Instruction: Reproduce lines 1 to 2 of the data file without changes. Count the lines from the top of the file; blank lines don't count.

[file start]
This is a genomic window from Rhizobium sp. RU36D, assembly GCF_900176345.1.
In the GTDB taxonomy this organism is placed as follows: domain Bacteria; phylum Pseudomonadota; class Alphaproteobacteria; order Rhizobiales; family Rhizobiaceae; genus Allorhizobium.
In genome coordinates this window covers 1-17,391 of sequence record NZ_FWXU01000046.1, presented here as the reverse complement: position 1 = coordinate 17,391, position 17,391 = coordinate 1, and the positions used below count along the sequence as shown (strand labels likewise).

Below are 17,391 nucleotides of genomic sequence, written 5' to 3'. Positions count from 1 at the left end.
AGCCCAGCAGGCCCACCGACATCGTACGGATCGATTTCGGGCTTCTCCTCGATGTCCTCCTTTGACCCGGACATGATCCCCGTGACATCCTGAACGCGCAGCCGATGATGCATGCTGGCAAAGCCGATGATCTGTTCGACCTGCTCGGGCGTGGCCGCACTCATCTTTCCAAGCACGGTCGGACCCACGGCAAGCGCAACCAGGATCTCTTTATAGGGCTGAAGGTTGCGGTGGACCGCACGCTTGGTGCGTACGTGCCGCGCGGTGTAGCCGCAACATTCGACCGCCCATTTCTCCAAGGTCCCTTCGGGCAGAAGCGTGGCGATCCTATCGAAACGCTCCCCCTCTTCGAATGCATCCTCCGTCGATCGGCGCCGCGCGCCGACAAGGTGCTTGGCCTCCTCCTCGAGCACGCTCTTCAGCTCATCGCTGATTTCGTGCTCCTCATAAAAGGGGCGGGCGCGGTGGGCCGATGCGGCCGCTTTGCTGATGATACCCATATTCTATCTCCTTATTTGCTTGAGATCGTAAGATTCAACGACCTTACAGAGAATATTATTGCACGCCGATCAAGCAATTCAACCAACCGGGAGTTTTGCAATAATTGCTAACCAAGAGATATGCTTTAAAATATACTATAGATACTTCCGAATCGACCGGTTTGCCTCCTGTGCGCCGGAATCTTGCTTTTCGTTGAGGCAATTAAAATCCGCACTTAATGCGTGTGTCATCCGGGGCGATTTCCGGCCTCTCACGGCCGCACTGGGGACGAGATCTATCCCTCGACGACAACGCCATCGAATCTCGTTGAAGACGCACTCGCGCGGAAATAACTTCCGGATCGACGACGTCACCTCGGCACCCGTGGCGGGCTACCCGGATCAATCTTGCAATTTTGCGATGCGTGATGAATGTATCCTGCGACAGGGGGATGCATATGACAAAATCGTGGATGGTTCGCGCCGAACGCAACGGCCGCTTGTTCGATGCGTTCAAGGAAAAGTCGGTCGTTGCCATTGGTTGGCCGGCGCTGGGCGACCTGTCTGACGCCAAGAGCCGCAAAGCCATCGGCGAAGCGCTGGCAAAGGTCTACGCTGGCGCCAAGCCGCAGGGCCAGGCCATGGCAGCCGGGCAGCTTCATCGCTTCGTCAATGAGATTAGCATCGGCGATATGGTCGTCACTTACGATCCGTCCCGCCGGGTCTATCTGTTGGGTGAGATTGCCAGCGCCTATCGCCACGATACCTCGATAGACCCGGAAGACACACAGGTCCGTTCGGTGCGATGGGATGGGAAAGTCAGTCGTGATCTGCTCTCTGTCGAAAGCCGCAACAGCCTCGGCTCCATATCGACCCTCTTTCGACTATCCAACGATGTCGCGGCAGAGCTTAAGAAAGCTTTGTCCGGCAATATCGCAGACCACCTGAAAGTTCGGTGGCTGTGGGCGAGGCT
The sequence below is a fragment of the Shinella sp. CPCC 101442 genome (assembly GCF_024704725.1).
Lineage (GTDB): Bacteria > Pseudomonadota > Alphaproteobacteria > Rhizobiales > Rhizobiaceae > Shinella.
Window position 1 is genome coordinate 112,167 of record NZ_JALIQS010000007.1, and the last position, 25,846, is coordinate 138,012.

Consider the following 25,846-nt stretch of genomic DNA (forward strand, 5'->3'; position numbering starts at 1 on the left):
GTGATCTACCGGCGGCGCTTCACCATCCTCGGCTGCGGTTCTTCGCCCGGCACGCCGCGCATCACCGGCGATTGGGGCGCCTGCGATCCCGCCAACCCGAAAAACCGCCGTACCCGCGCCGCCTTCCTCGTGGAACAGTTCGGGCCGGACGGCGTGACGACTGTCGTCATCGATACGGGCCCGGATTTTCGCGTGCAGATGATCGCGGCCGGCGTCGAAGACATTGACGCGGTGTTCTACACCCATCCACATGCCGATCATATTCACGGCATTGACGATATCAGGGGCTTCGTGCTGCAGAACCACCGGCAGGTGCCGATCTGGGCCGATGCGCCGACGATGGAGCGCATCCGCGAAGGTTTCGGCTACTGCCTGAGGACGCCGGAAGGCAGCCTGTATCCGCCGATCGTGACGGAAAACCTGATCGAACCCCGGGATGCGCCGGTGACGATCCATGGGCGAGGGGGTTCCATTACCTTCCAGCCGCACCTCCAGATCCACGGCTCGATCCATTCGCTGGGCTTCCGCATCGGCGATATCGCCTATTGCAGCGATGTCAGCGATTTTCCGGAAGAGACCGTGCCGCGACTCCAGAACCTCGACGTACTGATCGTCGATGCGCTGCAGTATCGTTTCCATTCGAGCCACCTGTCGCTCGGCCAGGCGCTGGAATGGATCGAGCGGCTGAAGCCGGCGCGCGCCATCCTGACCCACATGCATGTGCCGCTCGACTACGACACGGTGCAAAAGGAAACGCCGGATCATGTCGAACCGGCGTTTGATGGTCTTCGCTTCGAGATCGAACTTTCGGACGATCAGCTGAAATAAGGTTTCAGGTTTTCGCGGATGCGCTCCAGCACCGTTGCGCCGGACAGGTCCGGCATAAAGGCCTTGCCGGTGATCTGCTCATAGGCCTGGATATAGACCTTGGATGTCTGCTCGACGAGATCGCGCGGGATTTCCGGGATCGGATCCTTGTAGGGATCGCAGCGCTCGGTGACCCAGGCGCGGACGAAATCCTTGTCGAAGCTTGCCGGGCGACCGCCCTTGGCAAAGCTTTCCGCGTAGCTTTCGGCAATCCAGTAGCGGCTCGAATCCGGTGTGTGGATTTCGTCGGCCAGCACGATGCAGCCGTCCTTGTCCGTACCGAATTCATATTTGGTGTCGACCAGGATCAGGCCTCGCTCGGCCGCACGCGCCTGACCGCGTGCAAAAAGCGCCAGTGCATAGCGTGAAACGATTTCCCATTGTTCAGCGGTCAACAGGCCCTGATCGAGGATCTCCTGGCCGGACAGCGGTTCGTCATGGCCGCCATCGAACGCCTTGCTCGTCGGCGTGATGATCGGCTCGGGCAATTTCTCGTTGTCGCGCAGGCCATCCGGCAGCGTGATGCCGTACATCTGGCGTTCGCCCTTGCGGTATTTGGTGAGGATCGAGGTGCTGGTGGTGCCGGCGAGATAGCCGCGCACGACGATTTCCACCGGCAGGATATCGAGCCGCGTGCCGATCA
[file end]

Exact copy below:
This is a genomic window from Rhizobium sp. RU36D, assembly GCF_900176345.1.
In the GTDB taxonomy this organism is placed as follows: domain Bacteria; phylum Pseudomonadota; class Alphaproteobacteria; order Rhizobiales; family Rhizobiaceae; genus Allorhizobium.